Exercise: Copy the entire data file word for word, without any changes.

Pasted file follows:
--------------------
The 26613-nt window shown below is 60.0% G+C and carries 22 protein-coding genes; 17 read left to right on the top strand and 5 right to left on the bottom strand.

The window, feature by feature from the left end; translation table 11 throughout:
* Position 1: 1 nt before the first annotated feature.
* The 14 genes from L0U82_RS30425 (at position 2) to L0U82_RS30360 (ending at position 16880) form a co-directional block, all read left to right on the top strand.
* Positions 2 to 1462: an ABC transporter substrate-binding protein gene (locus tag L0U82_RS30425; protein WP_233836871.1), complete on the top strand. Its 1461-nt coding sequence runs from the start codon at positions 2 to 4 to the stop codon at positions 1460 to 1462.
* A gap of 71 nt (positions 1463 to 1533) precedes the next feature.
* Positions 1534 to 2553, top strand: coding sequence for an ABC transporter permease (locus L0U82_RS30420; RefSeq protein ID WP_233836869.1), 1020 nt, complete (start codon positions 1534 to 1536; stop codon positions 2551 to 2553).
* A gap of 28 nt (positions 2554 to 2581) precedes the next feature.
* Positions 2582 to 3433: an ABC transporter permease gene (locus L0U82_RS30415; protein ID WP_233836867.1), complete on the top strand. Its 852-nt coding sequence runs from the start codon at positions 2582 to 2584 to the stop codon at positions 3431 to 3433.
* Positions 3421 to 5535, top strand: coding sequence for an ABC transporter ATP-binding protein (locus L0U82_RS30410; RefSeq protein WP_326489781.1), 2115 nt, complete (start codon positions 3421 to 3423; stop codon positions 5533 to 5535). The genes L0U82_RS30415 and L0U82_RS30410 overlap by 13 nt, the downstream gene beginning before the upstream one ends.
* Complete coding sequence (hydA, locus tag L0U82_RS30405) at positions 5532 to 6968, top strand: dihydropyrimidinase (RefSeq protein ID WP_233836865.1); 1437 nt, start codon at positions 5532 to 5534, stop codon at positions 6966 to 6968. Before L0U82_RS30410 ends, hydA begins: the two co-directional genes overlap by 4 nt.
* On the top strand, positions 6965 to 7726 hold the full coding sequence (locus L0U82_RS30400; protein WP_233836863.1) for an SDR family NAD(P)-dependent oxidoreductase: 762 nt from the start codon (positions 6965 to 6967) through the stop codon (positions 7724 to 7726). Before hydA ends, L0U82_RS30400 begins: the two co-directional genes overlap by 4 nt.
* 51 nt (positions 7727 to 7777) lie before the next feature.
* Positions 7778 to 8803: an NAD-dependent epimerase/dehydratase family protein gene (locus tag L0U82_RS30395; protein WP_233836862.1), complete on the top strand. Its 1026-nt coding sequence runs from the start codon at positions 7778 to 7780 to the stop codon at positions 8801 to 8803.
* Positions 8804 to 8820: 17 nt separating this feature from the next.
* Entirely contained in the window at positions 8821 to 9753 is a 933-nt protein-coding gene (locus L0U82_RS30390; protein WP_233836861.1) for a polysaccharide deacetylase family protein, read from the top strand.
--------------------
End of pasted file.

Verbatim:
The 26613-nt window shown below is 60.0% G+C and carries 22 protein-coding genes; 17 read left to right on the top strand and 5 right to left on the bottom strand.

The window, feature by feature from the left end; translation table 11 throughout:
* Position 1: 1 nt before the first annotated feature.
* The 14 genes from L0U82_RS30425 (at position 2) to L0U82_RS30360 (ending at position 16880) form a co-directional block, all read left to right on the top strand.
* Positions 2 to 1462: an ABC transporter substrate-binding protein gene (locus tag L0U82_RS30425; protein WP_233836871.1), complete on the top strand. Its 1461-nt coding sequence runs from the start codon at positions 2 to 4 to the stop codon at positions 1460 to 1462.
* A gap of 71 nt (positions 1463 to 1533) precedes the next feature.
* Positions 1534 to 2553, top strand: coding sequence for an ABC transporter permease (locus L0U82_RS30420; RefSeq protein ID WP_233836869.1), 1020 nt, complete (start codon positions 1534 to 1536; stop codon positions 2551 to 2553).
* A gap of 28 nt (positions 2554 to 2581) precedes the next feature.
* Positions 2582 to 3433: an ABC transporter permease gene (locus L0U82_RS30415; protein ID WP_233836867.1), complete on the top strand. Its 852-nt coding sequence runs from the start codon at positions 2582 to 2584 to the stop codon at positions 3431 to 3433.
* Positions 3421 to 5535, top strand: coding sequence for an ABC transporter ATP-binding protein (locus L0U82_RS30410; RefSeq protein WP_326489781.1), 2115 nt, complete (start codon positions 3421 to 3423; stop codon positions 5533 to 5535). The genes L0U82_RS30415 and L0U82_RS30410 overlap by 13 nt, the downstream gene beginning before the upstream one ends.
* Complete coding sequence (hydA, locus tag L0U82_RS30405) at positions 5532 to 6968, top strand: dihydropyrimidinase (RefSeq protein ID WP_233836865.1); 1437 nt, start codon at positions 5532 to 5534, stop codon at positions 6966 to 6968. Before L0U82_RS30410 ends, hydA begins: the two co-directional genes overlap by 4 nt.
* On the top strand, positions 6965 to 7726 hold the full coding sequence (locus L0U82_RS30400; protein WP_233836863.1) for an SDR family NAD(P)-dependent oxidoreductase: 762 nt from the start codon (positions 6965 to 6967) through the stop codon (positions 7724 to 7726). Before hydA ends, L0U82_RS30400 begins: the two co-directional genes overlap by 4 nt.
* 51 nt (positions 7727 to 7777) lie before the next feature.
* Positions 7778 to 8803: an NAD-dependent epimerase/dehydratase family protein gene (locus tag L0U82_RS30395; protein WP_233836862.1), complete on the top strand. Its 1026-nt coding sequence runs from the start codon at positions 7778 to 7780 to the stop codon at positions 8801 to 8803.
* Positions 8804 to 8820: 17 nt separating this feature from the next.
* Entirely contained in the window at positions 8821 to 9753 is a 933-nt protein-coding gene (locus L0U82_RS30390; protein WP_233836861.1) for a polysaccharide deacetylase family protein, read from the top strand.